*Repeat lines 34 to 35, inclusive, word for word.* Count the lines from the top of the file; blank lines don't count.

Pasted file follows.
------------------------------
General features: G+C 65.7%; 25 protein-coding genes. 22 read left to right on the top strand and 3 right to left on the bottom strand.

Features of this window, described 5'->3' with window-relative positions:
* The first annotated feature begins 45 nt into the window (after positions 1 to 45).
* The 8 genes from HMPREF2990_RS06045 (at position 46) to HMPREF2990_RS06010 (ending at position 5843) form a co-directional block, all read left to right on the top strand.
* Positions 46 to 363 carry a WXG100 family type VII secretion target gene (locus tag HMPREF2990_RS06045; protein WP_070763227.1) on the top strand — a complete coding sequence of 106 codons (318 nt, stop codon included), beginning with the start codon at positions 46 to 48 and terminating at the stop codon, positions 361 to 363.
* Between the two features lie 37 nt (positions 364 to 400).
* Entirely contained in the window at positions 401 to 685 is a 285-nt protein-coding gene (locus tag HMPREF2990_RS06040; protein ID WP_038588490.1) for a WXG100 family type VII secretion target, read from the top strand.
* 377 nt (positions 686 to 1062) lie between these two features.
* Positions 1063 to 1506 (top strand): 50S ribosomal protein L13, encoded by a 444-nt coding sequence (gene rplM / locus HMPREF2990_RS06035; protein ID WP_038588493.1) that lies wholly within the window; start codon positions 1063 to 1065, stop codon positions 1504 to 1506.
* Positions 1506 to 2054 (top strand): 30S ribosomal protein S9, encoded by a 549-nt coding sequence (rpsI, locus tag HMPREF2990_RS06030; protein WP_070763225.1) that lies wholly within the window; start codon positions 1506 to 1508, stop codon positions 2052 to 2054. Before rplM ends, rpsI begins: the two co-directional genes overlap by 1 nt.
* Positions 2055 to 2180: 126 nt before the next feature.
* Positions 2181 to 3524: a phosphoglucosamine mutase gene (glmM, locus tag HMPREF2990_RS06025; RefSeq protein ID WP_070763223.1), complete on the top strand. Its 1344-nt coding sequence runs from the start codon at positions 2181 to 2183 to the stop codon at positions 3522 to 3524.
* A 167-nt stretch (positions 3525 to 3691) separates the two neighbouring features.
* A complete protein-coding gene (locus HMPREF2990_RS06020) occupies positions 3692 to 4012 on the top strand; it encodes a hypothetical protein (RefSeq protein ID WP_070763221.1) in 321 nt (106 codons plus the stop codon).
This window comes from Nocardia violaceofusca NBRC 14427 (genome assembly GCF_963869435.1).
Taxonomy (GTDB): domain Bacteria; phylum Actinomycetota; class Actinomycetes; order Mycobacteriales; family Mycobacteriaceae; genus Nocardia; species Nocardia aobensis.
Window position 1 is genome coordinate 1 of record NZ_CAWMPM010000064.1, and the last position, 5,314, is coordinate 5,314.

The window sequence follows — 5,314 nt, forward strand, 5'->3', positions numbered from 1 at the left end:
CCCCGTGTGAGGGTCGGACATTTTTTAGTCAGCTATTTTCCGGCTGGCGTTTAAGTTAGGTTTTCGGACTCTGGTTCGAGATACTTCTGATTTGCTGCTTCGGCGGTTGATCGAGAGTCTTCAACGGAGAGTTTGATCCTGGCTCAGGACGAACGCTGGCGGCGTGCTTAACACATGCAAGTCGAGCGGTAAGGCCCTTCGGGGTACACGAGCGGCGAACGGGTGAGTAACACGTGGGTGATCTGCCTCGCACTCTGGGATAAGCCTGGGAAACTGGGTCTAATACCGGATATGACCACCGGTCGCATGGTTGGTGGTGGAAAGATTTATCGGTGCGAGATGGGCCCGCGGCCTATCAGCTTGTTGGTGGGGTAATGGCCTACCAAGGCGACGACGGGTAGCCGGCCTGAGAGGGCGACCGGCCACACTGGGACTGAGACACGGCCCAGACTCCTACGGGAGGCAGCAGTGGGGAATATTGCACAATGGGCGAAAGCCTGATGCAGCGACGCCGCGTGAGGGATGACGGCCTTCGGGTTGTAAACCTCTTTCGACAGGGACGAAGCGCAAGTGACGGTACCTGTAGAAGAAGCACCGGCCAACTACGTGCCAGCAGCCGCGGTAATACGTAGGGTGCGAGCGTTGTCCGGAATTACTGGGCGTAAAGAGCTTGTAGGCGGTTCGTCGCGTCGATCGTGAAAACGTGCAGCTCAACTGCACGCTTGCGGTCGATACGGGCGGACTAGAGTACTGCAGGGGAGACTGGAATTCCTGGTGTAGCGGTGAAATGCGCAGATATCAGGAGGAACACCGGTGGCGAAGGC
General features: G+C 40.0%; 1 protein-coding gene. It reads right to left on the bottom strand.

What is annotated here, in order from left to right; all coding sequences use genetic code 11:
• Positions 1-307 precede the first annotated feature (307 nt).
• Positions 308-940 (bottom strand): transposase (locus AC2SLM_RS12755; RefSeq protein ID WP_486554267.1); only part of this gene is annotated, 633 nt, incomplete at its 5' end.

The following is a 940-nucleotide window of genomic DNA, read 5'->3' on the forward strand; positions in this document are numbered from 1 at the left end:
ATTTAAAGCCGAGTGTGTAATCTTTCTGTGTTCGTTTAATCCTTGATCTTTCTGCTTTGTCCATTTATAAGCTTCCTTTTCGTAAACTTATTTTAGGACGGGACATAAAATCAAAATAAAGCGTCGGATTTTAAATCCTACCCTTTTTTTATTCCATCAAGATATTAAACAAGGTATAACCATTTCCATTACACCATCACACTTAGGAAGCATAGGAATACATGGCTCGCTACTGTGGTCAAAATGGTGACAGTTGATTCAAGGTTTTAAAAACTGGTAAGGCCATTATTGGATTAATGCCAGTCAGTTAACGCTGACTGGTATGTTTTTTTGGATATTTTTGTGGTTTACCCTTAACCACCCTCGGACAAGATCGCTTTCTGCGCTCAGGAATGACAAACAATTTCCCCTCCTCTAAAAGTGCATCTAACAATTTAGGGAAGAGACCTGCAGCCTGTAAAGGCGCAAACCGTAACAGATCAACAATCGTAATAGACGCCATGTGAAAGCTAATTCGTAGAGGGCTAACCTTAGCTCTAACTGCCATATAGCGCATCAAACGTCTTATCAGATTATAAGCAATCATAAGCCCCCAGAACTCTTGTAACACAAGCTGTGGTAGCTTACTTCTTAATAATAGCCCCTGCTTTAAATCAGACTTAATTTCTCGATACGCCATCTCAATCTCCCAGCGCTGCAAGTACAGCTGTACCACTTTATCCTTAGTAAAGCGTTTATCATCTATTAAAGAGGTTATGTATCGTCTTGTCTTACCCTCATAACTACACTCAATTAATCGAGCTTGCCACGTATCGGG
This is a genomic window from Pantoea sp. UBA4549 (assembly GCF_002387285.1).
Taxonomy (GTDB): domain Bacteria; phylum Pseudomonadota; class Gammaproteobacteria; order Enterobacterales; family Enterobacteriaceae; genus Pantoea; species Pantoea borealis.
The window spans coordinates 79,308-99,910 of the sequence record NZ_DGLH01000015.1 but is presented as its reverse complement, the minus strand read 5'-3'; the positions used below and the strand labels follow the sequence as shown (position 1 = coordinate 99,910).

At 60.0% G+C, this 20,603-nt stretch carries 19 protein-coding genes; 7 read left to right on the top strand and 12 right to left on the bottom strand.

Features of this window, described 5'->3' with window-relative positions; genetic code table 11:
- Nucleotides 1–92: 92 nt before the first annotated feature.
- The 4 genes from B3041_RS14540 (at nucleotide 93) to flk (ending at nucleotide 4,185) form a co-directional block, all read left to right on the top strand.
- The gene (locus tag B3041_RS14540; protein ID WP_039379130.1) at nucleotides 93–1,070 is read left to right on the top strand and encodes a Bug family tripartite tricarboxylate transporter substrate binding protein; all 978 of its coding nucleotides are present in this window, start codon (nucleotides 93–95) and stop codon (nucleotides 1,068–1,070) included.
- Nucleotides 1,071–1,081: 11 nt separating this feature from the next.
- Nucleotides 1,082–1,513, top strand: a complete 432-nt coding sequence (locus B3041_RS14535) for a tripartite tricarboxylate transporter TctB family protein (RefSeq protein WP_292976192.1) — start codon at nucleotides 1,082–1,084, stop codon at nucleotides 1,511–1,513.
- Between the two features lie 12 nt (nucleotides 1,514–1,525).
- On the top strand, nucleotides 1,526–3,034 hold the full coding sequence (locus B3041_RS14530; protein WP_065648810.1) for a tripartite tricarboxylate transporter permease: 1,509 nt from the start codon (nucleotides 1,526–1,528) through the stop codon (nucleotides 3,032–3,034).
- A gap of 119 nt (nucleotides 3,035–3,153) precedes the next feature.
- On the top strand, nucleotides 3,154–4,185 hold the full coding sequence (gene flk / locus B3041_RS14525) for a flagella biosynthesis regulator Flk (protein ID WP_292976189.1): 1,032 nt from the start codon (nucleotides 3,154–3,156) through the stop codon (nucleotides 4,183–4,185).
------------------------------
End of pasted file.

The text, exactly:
- Nucleotides 1,071–1,081: 11 nt separating this feature from the next.
- Nucleotides 1,082–1,513, top strand: a complete 432-nt coding sequence (locus B3041_RS14535) for a tripartite tricarboxylate transporter TctB family protein (RefSeq protein WP_292976192.1) — start codon at nucleotides 1,082–1,084, stop codon at nucleotides 1,511–1,513.